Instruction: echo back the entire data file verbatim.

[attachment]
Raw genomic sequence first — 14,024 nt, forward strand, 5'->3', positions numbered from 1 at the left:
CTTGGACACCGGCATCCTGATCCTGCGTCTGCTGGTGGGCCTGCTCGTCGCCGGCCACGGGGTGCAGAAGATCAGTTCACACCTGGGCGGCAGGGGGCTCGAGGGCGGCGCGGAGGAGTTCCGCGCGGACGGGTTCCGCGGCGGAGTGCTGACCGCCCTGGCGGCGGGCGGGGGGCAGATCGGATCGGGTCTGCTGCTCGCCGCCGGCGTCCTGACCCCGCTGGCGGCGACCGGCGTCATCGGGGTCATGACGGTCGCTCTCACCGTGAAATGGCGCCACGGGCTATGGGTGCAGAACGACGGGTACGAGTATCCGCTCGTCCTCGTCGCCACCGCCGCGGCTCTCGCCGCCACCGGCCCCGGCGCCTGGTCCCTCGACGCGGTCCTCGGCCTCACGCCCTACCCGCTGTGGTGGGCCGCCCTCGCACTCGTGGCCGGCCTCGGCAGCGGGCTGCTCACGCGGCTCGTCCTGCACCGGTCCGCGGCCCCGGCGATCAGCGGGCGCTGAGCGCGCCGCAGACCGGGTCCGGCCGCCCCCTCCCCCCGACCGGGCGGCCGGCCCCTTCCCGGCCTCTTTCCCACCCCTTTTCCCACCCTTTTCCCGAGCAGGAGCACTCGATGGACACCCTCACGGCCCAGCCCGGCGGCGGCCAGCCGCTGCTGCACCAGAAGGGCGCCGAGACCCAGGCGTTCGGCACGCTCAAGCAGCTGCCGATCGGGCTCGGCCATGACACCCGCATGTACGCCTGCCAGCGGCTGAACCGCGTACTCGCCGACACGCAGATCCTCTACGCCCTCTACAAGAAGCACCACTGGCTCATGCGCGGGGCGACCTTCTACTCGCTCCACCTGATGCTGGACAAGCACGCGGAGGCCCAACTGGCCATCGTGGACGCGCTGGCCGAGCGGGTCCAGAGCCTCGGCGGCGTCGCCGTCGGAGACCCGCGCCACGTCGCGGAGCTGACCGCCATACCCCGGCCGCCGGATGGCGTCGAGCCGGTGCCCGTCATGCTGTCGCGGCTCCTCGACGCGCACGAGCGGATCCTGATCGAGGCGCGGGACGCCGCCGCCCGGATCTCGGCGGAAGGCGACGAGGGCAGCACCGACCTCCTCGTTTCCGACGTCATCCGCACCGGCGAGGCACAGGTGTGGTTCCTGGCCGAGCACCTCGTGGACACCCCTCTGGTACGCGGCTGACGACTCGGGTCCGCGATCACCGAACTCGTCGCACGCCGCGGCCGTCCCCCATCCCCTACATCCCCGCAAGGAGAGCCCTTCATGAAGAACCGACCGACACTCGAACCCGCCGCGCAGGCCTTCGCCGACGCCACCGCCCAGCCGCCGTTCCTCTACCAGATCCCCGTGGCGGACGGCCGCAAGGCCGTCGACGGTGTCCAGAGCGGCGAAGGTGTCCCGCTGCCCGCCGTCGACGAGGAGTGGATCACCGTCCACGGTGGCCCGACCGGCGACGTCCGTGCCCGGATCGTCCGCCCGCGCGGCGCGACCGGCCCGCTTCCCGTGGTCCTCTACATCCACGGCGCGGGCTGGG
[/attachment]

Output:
Raw genomic sequence first — 14,024 nt, forward strand, 5'->3', positions numbered from 1 at the left:
CTTGGACACCGGCATCCTGATCCTGCGTCTGCTGGTGGGCCTGCTCGTCGCCGGCCACGGGGTGCAGAAGATCAGTTCACACCTGGGCGGCAGGGGGCTCGAGGGCGGCGCGGAGGAGTTCCGCGCGGACGGGTTCCGCGGCGGAGTGCTGACCGCCCTGGCGGCGGGCGGGGGGCAGATCGGATCGGGTCTGCTGCTCGCCGCCGGCGTCCTGACCCCGCTGGCGGCGACCGGCGTCATCGGGGTCATGACGGTCGCTCTCACCGTGAAATGGCGCCACGGGCTATGGGTGCAGAACGACGGGTACGAGTATCCGCTCGTCCTCGTCGCCACCGCCGCGGCTCTCGCCGCCACCGGCCCCGGCGCCTGGTCCCTCGACGCGGTCCTCGGCCTCACGCCCTACCCGCTGTGGTGGGCCGCCCTCGCACTCGTGGCCGGCCTCGGCAGCGGGCTGCTCACGCGGCTCGTCCTGCACCGGTCCGCGGCCCCGGCGATCAGCGGGCGCTGAGCGCGCCGCAGACCGGGTCCGGCCGCCCCCTCCCCCCGACCGGGCGGCCGGCCCCTTCCCGGCCTCTTTCCCACCCCTTTTCCCACCCTTTTCCCGAGCAGGAGCACTCGATGGACACCCTCACGGCCCAGCCCGGCGGCGGCCAGCCGCTGCTGCACCAGAAGGGCGCCGAGACCCAGGCGTTCGGCACGCTCAAGCAGCTGCCGATCGGGCTCGGCCATGACACCCGCATGTACGCCTGCCAGCGGCTGAACCGCGTACTCGCCGACACGCAGATCCTCTACGCCCTCTACAAGAAGCACCACTGGCTCATGCGCGGGGCGACCTTCTACTCGCTCCACCTGATGCTGGACAAGCACGCGGAGGCCCAACTGGCCATCGTGGACGCGCTGGCCGAGCGGGTCCAGAGCCTCGGCGGCGTCGCCGTCGGAGACCCGCGCCACGTCGCGGAGCTGACCGCCATACCCCGGCCGCCGGATGGCGTCGAGCCGGTGCCCGTCATGCTGTCGCGGCTCCTCGACGCGCACGAGCGGATCCTGATCGAGGCGCGGGACGCCGCCGCCCGGATCTCGGCGGAAGGCGACGAGGGCAGCACCGACCTCCTCGTTTCCGACGTCATCCGCACCGGCGAGGCACAGGTGTGGTTCCTGGCCGAGCACCTCGTGGACACCCCTCTGGTACGCGGCTGACGACTCGGGTCCGCGATCACCGAACTCGTCGCACGCCGCGGCCGTCCCCCATCCCCTACATCCCCGCAAGGAGAGCCCTTCATGAAGAACCGACCGACACTCGAACCCGCCGCGCAGGCCTTCGCCGACGCCACCGCCCAGCCGCCGTTCCTCTACCAGATCCCCGTGGCGGACGGCCGCAAGGCCGTCGACGGTGTCCAGAGCGGCGAAGGTGTCCCGCTGCCCGCCGTCGACGAGGAGTGGATCACCGTCCACGGTGGCCCGACCGGCGACGTCCGTGCCCGGATCGTCCGCCCGCGCGGCGCGACCGGCCCGCTTCCCGTGGTCCTCTACATCCACGGCGCGGGCTGGG